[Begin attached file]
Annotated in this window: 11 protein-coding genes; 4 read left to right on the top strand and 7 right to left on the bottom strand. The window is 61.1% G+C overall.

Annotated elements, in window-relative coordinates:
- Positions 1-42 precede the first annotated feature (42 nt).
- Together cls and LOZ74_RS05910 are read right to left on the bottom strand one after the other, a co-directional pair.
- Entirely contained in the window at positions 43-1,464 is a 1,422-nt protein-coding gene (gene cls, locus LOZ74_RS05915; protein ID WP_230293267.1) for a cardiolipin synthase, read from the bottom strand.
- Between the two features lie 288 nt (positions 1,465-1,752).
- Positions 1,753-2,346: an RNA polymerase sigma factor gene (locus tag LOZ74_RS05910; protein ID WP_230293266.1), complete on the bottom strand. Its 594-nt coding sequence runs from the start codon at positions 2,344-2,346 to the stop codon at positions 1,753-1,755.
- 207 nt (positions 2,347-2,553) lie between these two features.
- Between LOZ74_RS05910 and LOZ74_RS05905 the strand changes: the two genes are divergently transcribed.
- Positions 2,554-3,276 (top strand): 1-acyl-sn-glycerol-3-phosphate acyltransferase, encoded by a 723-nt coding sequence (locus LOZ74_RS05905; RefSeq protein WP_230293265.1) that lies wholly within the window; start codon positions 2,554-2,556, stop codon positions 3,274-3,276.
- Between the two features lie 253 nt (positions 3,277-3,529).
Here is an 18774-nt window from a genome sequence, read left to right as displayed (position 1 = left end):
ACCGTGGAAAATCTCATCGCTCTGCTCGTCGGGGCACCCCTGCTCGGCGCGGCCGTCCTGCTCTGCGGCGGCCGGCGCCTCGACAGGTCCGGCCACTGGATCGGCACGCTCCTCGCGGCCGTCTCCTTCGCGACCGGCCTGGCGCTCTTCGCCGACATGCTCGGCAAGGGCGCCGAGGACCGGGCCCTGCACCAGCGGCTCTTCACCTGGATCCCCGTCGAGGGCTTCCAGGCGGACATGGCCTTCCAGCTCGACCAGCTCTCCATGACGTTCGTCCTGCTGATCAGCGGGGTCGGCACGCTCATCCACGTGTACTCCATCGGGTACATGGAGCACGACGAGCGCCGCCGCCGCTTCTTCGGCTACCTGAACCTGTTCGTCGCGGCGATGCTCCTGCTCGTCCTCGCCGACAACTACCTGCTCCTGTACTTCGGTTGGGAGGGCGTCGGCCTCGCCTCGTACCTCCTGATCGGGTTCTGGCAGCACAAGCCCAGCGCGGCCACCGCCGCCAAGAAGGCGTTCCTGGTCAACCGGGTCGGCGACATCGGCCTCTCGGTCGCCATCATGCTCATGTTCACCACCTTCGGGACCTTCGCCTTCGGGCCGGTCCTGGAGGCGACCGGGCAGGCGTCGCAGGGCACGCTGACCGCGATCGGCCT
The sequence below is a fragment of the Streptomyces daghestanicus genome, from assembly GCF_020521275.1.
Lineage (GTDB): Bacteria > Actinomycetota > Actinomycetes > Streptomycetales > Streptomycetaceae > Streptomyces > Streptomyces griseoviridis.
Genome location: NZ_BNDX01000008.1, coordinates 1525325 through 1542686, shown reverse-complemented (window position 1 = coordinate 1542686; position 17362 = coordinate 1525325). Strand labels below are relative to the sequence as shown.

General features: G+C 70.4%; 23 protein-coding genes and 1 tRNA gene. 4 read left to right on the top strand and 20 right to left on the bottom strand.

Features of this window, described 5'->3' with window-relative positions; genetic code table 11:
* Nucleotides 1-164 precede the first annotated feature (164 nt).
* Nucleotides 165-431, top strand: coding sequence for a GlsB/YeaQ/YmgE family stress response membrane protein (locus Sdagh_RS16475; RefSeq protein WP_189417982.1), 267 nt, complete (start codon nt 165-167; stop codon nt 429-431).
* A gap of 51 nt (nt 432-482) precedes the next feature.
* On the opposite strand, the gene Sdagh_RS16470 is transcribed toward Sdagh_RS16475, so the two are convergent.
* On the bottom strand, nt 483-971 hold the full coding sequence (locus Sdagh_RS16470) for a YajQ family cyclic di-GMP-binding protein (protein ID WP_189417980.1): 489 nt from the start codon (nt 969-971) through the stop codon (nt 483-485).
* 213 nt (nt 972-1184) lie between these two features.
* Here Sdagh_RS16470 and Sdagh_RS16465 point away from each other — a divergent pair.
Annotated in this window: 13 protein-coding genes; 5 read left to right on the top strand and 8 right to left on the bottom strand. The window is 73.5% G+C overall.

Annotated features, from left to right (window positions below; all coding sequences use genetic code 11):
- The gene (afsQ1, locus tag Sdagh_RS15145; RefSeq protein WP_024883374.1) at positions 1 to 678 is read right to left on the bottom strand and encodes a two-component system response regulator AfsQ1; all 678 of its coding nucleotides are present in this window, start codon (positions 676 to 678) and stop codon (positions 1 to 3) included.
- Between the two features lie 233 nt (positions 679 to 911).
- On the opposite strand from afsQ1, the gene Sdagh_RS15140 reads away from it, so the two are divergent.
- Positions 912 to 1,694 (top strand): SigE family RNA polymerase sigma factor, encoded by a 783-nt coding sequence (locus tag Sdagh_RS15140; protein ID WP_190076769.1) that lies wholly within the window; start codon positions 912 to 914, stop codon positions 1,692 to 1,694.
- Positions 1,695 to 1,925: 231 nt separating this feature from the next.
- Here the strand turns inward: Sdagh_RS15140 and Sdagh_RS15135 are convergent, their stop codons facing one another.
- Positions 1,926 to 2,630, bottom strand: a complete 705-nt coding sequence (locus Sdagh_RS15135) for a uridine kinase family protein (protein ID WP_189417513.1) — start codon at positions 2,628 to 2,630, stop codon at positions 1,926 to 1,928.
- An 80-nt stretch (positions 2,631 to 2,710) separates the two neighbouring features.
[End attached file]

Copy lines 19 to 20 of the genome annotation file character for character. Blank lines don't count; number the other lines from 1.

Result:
* Nucleotides 1-164 precede the first annotated feature (164 nt).
* Nucleotides 165-431, top strand: coding sequence for a GlsB/YeaQ/YmgE family stress response membrane protein (locus Sdagh_RS16475; RefSeq protein WP_189417982.1), 267 nt, complete (start codon nt 165-167; stop codon nt 429-431).